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The Road to Ruin? Sequences of Initiation to Drugs and Crime in Britain

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  • Stephen Pudney

    (University of Leicester and Universit� di Firenze)

Abstract

This study investigates the routes by which young people develop patterns of drug-using and offending behaviour. Survey data are used to assess the gateway effect — the tendency for soft drug use to lead to subsequent hard drug use and criminal activity. We argue that apparently strong gateway effects can be due to unobservable personal characteristics which produce a spurious association between different forms of problem behaviour. After correcting statistically for these confounding factors, gateway effects appear small. This casts doubt on the view that a more relaxed policy stance on soft drugs will lead to a hard drug epidemic. Copyright Royal Economic Society 2003

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Bibliographic Info

Article provided by Royal Economic Society in its journal Economic Journal.

Volume (Year): 113 (2003)
Issue (Month): 486 (March)
Pages: C182-C198

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Handle: RePEc:ecj:econjl:v:113:y:2003:i:486:p:c182-c198

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Cited by:
  1. Deborah A. Cobb-Clark & Sonja C. Kassenboehmer & Trinh Le & Duncan McVicar & Rong Zhang, 2013. ""High"-School: The Relationship between Early Marijuana Use and Educational Outcomes," Melbourne Institute Working Paper Series wp2013n38, Melbourne Institute of Applied Economic and Social Research, The University of Melbourne.
  2. Luca Stella, 2014. "Living Arrangements in Europe: Whether and Why Paternal Retirement Matters," "Marco Fanno" Working Papers 0177, Dipartimento di Scienze Economiche "Marco Fanno".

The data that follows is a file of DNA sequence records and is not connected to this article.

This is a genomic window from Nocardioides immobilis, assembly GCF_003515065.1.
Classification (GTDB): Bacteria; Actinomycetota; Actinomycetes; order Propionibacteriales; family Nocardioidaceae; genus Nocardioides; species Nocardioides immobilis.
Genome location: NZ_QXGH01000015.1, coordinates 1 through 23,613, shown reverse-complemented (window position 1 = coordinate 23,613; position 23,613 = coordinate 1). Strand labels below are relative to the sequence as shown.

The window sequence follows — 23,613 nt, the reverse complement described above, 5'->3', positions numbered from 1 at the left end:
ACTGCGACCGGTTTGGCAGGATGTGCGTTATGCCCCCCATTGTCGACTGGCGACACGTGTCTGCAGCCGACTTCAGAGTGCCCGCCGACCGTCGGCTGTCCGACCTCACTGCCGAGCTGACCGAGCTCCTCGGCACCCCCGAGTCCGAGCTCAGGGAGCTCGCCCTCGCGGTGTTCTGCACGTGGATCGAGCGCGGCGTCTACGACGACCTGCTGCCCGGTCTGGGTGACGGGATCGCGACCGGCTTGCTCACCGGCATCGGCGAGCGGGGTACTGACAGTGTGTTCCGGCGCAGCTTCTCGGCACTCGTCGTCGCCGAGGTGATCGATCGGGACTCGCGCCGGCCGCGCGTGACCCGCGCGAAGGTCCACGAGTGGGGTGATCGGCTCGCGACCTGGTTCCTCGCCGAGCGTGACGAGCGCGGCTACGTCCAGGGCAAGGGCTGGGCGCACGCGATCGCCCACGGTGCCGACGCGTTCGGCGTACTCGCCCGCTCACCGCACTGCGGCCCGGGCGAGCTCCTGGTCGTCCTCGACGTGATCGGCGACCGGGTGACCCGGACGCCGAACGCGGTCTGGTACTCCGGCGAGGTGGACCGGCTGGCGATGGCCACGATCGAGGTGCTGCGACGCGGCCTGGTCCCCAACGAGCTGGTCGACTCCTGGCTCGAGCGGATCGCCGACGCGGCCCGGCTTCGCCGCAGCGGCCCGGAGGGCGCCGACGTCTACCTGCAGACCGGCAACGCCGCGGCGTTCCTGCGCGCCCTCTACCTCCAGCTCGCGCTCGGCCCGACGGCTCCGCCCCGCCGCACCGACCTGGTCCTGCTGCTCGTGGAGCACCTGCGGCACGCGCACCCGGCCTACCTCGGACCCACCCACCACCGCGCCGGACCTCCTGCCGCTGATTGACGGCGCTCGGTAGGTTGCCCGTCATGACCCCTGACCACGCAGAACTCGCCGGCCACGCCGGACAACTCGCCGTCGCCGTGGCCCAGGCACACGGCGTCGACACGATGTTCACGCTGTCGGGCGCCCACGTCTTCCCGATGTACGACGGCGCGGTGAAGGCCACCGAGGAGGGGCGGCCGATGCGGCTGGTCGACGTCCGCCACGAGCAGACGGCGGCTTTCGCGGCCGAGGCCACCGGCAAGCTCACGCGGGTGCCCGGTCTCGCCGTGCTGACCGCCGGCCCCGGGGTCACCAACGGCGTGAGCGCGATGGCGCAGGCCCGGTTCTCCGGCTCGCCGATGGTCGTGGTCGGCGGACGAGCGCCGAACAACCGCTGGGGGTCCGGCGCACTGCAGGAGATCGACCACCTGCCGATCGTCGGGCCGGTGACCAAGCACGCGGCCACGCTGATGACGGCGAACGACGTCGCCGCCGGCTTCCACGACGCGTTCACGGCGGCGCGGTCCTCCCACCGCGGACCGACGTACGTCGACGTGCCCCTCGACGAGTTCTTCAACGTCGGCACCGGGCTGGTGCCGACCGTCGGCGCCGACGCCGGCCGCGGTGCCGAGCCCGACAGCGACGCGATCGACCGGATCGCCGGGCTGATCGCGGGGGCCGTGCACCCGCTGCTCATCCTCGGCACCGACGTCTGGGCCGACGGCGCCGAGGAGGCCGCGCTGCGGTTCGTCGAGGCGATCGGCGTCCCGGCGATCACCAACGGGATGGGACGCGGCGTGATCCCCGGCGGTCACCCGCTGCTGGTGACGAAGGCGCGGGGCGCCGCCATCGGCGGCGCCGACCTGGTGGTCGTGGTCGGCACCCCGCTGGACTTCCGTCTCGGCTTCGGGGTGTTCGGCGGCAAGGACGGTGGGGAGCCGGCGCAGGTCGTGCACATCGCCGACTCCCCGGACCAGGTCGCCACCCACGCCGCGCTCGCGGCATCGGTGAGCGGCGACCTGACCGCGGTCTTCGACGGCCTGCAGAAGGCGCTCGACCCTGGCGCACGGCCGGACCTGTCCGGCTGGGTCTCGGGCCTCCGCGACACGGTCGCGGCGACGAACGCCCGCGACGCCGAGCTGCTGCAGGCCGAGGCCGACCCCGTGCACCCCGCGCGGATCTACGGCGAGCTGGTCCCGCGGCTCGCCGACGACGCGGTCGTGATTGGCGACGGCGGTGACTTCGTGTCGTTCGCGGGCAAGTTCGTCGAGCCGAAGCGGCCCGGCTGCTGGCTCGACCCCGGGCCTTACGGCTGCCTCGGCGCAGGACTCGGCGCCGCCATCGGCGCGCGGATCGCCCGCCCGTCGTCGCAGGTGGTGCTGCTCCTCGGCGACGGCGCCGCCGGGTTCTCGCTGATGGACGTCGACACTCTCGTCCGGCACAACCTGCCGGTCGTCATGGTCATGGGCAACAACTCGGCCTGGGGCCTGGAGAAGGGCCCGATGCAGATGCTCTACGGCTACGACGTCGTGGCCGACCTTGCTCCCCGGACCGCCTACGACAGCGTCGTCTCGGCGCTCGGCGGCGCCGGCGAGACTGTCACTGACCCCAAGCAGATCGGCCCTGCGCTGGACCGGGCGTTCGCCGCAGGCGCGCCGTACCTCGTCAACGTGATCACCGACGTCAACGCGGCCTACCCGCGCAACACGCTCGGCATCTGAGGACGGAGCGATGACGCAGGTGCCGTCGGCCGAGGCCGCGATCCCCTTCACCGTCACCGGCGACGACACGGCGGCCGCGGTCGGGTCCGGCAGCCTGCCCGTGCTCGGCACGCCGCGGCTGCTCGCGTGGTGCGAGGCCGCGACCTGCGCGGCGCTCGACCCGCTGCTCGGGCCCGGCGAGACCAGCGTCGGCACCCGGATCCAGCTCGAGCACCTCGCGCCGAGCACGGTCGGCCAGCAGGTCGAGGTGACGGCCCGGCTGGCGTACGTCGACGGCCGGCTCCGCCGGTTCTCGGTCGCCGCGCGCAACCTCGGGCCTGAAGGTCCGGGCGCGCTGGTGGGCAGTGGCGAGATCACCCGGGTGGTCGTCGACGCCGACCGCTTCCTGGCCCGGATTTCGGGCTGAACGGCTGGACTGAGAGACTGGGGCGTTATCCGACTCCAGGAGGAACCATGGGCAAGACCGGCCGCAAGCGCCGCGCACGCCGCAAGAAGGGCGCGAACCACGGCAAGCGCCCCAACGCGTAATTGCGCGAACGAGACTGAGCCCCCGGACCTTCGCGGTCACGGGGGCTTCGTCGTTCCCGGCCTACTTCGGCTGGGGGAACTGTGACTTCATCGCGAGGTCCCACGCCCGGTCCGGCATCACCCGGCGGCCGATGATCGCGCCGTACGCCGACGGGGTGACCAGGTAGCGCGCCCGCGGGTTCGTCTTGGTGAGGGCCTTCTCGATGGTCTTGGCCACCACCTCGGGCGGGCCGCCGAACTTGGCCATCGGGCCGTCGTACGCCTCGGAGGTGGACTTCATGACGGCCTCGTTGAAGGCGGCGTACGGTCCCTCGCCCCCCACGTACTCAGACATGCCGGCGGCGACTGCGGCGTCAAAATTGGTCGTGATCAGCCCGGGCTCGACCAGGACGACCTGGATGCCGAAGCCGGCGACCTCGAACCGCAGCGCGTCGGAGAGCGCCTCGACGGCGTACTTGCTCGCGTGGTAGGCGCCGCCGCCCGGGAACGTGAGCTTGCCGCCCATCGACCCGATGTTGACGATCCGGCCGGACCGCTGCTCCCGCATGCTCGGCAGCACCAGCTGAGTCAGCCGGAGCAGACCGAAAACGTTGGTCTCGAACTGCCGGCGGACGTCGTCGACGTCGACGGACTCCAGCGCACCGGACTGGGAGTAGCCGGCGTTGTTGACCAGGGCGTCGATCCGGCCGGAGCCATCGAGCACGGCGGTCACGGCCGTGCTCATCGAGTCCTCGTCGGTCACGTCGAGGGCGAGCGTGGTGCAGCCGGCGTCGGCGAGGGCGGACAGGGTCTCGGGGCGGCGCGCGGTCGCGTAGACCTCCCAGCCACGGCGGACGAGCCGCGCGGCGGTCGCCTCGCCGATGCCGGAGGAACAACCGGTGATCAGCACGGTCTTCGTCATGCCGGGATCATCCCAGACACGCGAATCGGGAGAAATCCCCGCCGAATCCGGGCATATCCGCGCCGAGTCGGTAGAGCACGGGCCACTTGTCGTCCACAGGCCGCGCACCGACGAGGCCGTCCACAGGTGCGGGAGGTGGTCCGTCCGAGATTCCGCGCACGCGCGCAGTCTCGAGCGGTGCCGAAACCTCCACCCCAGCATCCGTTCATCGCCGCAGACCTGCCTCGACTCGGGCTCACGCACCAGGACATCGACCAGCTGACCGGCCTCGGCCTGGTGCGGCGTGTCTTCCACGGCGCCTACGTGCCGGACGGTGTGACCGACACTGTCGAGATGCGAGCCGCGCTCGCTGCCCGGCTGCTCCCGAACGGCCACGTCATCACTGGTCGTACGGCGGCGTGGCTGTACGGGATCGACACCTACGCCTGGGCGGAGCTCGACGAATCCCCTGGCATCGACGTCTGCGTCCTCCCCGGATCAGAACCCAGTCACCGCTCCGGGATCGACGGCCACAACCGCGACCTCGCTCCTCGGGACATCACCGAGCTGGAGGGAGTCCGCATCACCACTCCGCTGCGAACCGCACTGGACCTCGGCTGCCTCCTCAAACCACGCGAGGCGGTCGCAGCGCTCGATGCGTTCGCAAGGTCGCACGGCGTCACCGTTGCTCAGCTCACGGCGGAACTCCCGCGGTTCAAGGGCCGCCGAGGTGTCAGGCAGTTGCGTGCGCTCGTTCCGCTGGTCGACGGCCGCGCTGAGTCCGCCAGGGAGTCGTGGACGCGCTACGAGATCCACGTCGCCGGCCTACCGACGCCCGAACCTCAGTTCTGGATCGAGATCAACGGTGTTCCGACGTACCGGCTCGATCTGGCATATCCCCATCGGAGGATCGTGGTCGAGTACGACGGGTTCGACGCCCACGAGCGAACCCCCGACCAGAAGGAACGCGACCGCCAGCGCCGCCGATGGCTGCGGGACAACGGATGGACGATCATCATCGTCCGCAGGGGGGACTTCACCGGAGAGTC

3. Jan Ours & Stephen Pudney, 2006. "On the Economics of Illicit Drugs," De Economist, Springer, vol. 154(4), pages 483-490, December.
  4. Bretteville-Jensen, Anne Line & Jacobi, Liana, 2008. "Climbing the Drug Staircase: A Bayesian Analysis of the Initiation of Hard Drug Use," IZA Discussion Papers 3879, Institute for the Study of Labor (IZA).
  5. Akçomak, Semih & Weel, Bas ter, 2008. "The Impact of Social Capital on Crime: Evidence from the Netherlands," MERIT Working Papers 042, United Nations University - Maastricht Economic and Social Research Institute on Innovation and Technology (MERIT).
  6. repec:ese:iserwp:2011-13 is not listed on IDEAS
  7. Kenneth Clements & Yihui Lan & Xueyan Zhao, 2010. "The demand for marijuana, tobacco and alcohol: inter-commodity interactions with uncertainty," Empirical Economics, Springer, vol. 39(1), pages 203-239, August.
  8. Anne Bretteville-Jensen, 2006. "Drug Demand – Initiation, Continuation and Quitting," De Economist, Springer, vol. 154(4), pages 491-516, December.
  9. Hans Olav Melberg & Anne Line Bretteville-Jensen & Andrew M. Jones, 2007. "Is cannabis a gateway to hard drugs?," Health, Econometrics and Data Group (HEDG) Working Papers 07/01, HEDG, c/o Department of Economics, University of York.
  10. repec:ese:iserwp:2013-08 is not listed on IDEAS
  11. Pudney, Stephen & Bryan, Mark & DelBono, Emilia, 2013. "Licensing and regulation of the cannabis market in England and Wales: Towards a cost-benefit analysis," MPRA Paper 50365, University Library of Munich, Germany.

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